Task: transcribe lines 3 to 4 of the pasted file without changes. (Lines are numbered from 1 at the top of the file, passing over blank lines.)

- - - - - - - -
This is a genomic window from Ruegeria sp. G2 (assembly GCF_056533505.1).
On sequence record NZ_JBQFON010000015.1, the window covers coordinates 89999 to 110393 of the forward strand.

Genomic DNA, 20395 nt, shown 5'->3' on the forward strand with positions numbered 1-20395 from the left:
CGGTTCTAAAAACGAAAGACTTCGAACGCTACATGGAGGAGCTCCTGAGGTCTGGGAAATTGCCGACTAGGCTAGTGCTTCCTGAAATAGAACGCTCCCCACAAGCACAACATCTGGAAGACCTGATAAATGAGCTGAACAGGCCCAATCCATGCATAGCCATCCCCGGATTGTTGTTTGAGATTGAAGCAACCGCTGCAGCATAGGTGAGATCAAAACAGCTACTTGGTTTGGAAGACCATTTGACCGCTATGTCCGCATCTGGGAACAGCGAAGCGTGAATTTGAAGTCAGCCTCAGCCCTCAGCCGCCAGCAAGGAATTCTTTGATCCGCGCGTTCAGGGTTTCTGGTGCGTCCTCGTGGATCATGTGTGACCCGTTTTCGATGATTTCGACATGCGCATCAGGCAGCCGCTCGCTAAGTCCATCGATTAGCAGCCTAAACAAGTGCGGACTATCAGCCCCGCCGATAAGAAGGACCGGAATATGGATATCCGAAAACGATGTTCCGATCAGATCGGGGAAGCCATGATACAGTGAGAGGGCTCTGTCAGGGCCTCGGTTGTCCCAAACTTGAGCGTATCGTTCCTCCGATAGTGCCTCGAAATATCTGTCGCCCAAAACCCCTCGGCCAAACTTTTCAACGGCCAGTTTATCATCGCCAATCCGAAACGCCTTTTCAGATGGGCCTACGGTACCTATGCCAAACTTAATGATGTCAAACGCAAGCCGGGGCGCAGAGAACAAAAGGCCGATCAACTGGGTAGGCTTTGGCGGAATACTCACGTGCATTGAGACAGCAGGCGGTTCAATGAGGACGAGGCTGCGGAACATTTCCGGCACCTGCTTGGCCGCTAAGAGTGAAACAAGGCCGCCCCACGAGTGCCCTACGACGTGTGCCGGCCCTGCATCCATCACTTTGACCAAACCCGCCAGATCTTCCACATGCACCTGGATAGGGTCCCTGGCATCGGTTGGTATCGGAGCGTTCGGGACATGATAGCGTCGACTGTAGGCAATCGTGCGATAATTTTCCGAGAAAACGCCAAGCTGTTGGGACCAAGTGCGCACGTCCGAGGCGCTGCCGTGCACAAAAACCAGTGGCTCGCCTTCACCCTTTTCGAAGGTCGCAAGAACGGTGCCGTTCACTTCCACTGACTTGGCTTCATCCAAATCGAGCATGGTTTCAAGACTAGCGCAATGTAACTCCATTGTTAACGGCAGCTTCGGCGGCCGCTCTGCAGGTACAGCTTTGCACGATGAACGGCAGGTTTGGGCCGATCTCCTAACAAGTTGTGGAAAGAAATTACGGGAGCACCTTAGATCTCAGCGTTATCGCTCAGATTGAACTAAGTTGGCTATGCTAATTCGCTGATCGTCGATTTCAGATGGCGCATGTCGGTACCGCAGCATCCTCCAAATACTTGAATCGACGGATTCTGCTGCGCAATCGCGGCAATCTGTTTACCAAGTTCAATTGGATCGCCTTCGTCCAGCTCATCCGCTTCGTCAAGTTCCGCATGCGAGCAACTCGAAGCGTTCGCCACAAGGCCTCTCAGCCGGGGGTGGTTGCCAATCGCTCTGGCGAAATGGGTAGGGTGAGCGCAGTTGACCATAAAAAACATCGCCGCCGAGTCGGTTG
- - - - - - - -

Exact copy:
Genomic DNA, 20395 nt, shown 5'->3' on the forward strand with positions numbered 1-20395 from the left:
CGGTTCTAAAAACGAAAGACTTCGAACGCTACATGGAGGAGCTCCTGAGGTCTGGGAAATTGCCGACTAGGCTAGTGCTTCCTGAAATAGAACGCTCCCCACAAGCACAACATCTGGAAGACCTGATAAATGAGCTGAACAGGCCCAATCCATGCATAGCCATCCCCGGATTGTTGTTTGAGATTGAAGCAACCGCTGCAGCATAGGTGAGATCAAAACAGCTACTTGGTTTGGAAGACCATTTGACCGCTATGTCCGCATCTGGGAACAGCGAAGCGTGAATTTGAAGTCAGCCTCAGCCCTCAGCCGCCAGCAAGGAATTCTTTGATCCGCGCGTTCAGGGTTTCTGGTGCGTCCTCGTGGATCATGTGTGACCCGTTTTCGATGATTTCGACATGCGCATCAGGCAGCCGCTCGCTAAGTCCATCGATTAGCAGCCTAAACAAGTGCGGACTATCAGCCCCGCCGATAAGAAGGACCGGAATATGGATATCCGAAAACGATGTTCCGATCAGATCGGGGAAGCCATGATACAGTGAGAGGGCTCTGTCAGGGCCTCGGTTGTCCCAAACTTGAGCGTATCGTTCCTCCGATAGTGCCTCGAAATATCTGTCGCCCAAAACCCCTCGGCCAAACTTTTCAACGGCCAGTTTATCATCGCCAATCCGAAACGCCTTTTCAGATGGGCCTACGGTACCTATGCCAAACTTAATGATGTCAAACGCAAGCCGGGGCGCAGAGAACAAAAGGCCGATCAACTGGGTAGGCTTTGGCGGAATACTCACGTGCATTGAGACAGCAGGCGGTTCAATGAGGACGAGGCTGCGGAACATTTCCGGCACCTGCTTGGCCGCTAAGAGTGAAACAAGGCCGCCCCACGAGTGCCCTACGACGTGTGCCGGCCCTGCATCCATCACTTTGACCAAACCCGCCAGATCTTCCACATGCACCTGGATAGGGTCCCTGGCATCGGTTGGTATCGGAGCGTTCGGGACATGATAGCGTCGACTGTAGGCAATCGTGCGATAATTTTCCGAGAAAACGCCAAGCTGTTGGGACCAAGTGCGCACGTCCGAGGCGCTGCCGTGCACAAAAACCAGTGGCTCGCCTTCACCCTTTTCGAAGGTCGCAAGAACGGTGCCGTTCACTTCCACTGACTTGGCTTCATCCAAATCGAGCATGGTTTCAAGACTAGCGCAATGTAACTCCATTGTTAACGGCAGCTTCGGCGGCCGCTCTGCAGGTACAGCTTTGCACGATGAACGGCAGGTTTGGGCCGATCTCCTAACAAGTTGTGGAAAGAAATTACGGGAGCACCTTAGATCTCAGCGTTATCGCTCAGATTGAACTAAGTTGGCTATGCTAATTCGCTGATCGTCGATTTCAGATGGCGCATGTCGGTACCGCAGCATCCTCCAAATACTTGAATCGACGGATTCTGCTGCGCAATCGCGGCAATCTGTTTACCAAGTTCAATTGGATCGCCTTCGTCCAGCTCATCCGCTTCGTCAAGTTCCGCATGCGAGCAACTCGAAGCGTTCGCCACAAGGCCTCTCAGCCGGGGGTGGTTGCCAATCGCTCTGGCGAAATGGGTAGGGTGAGCGCAGTTGACCATAAAAAACATCGCCGCCGAGTCGGTTG